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In this study researchers are investigating whether babies with a genetic mutation in newborn lipase (an enzyme that digests fat) lose more fat in their stools than babies who do not have the genetic mutation, comparing newborns who are fed mothers’ milk to those who are fed formula. Researchers believe that if babies depend on newborn lipase, the absence of it would explain why some babies have trouble gaining weight. When babies do not digest fat as well as other babies, the undigested fat comes out in the stool. Understanding which lipase is important for fat digestion in babies will help researchers develop treatments to improve fat digestion and weight gain.
Subject to certain exclusion criteria, male and female babies with and without the genetic mutation who are in the neonatal intensive care unit (NICU) may be eligible for one of the two study subsets. Babies in the fecal fat subset must be less than a month old and on full feedings by bottle or tube; babies enrolled in the duodenal fluid subset must be less than 2 months old and receiving duodenal or jejunal tube feeds.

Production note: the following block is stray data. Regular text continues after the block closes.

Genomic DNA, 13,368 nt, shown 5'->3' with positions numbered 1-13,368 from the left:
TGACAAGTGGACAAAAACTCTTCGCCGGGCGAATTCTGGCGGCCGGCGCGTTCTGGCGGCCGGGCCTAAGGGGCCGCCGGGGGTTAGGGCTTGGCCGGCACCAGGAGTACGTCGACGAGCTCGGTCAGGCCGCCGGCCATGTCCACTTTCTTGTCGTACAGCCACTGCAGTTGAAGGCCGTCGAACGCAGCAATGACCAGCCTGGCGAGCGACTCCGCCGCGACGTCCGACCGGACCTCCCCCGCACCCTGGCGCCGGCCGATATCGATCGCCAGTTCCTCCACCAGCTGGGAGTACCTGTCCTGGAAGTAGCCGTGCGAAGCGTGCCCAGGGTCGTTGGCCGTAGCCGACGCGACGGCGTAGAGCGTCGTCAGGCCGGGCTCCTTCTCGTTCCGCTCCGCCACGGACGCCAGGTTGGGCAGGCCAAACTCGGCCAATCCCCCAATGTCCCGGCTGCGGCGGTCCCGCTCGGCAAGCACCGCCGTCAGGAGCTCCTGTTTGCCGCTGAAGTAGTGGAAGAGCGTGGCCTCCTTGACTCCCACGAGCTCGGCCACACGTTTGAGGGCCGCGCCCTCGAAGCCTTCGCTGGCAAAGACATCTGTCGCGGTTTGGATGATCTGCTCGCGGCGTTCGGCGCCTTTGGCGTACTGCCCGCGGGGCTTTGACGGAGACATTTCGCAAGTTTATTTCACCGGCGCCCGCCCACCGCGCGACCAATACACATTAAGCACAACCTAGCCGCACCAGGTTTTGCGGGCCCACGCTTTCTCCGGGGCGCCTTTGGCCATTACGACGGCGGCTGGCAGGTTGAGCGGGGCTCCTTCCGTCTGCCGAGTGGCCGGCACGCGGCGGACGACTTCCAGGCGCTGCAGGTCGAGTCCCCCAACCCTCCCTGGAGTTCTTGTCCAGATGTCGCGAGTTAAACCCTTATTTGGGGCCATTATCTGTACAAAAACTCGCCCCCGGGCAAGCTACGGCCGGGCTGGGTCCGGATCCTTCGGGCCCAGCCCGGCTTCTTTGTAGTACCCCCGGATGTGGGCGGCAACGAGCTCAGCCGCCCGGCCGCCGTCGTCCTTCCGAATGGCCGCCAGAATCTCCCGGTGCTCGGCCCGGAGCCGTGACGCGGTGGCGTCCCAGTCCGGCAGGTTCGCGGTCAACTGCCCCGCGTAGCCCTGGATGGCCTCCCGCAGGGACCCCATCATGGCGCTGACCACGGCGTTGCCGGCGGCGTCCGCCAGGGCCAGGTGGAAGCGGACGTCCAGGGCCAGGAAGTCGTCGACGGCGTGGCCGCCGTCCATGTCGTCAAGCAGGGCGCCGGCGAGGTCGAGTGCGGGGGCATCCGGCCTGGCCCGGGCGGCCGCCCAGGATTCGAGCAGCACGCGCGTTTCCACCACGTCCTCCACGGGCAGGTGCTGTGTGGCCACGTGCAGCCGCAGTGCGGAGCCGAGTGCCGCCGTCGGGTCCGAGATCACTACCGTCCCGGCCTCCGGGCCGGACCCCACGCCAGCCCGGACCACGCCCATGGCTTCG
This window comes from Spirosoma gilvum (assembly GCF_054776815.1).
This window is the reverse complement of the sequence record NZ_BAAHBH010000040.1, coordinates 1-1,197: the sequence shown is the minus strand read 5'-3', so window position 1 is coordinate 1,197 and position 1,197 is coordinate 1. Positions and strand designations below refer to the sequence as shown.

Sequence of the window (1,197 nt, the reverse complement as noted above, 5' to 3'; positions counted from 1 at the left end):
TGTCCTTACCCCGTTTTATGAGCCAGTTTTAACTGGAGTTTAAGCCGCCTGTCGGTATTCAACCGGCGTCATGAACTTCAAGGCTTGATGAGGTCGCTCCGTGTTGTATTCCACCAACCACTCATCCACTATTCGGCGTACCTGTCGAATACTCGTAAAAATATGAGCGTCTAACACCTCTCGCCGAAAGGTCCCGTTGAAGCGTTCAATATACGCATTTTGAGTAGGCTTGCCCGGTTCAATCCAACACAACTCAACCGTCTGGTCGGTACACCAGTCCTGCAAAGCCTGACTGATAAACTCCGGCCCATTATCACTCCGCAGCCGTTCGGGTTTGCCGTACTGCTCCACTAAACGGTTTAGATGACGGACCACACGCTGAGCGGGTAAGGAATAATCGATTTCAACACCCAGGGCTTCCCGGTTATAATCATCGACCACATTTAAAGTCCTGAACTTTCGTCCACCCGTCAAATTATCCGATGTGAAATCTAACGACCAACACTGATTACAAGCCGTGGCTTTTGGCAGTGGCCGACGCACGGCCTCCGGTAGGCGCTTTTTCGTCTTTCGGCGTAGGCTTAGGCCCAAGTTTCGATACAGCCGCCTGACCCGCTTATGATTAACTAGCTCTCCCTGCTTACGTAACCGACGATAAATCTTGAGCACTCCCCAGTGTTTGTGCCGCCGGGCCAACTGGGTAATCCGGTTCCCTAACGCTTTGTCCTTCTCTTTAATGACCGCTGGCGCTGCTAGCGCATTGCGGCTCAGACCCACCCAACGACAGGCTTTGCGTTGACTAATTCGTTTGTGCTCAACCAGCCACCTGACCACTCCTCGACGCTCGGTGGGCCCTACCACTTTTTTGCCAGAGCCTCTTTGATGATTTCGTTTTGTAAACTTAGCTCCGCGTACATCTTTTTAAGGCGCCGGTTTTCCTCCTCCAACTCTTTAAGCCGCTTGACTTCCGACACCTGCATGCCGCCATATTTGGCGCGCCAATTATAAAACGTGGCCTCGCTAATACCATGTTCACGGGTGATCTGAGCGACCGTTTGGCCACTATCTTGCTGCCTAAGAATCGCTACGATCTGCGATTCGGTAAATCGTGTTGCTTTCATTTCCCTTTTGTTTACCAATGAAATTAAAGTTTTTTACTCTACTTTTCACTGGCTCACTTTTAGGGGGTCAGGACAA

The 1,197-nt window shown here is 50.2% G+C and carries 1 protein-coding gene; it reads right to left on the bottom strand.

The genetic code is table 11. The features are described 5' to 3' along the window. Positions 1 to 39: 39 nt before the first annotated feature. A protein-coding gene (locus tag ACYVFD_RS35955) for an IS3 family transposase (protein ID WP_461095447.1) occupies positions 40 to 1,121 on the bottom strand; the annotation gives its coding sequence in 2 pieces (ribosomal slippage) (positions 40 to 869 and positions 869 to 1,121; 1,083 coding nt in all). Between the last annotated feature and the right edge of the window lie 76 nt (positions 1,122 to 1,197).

Male and Female Infants: Less than 1 month of age for fecal fat study or less than 2 months of age for duodenal fluid study.
A cheek swab sample will be obtained from participants to find out if they have the genetic mutation in the lipase. For the fecal fat study, stools will be collected from the newborns’ diapers over a 24-hour period for testing to see how much fat it contains. For fat content measurement, about 10 drops of mother’s milk will be collected from what remains after a feeding. For those enrolled in the duodenal fluid study, the duodenal/jejunal tube feed will be stopped long enough to obtain a sample of about 10 drops from the tube.
Visits: This study is only for infants in the NICU at Children’s Hospital of Pittsburgh of UPMC and Magee Women’s Hospital of UPMC
Duration: 48 hours
National Institute of Diabetes and Digestive and Kidney Diseases
Mark Lowe, MD, PhD
For more information about the study or enrollment, please contact:
Maddie Schulte, RN
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Children’s Hospital of Pittsburgh of UPMC
One Children’s Hospital Way
4401 Penn Ave.
Pittsburgh, PA 15224
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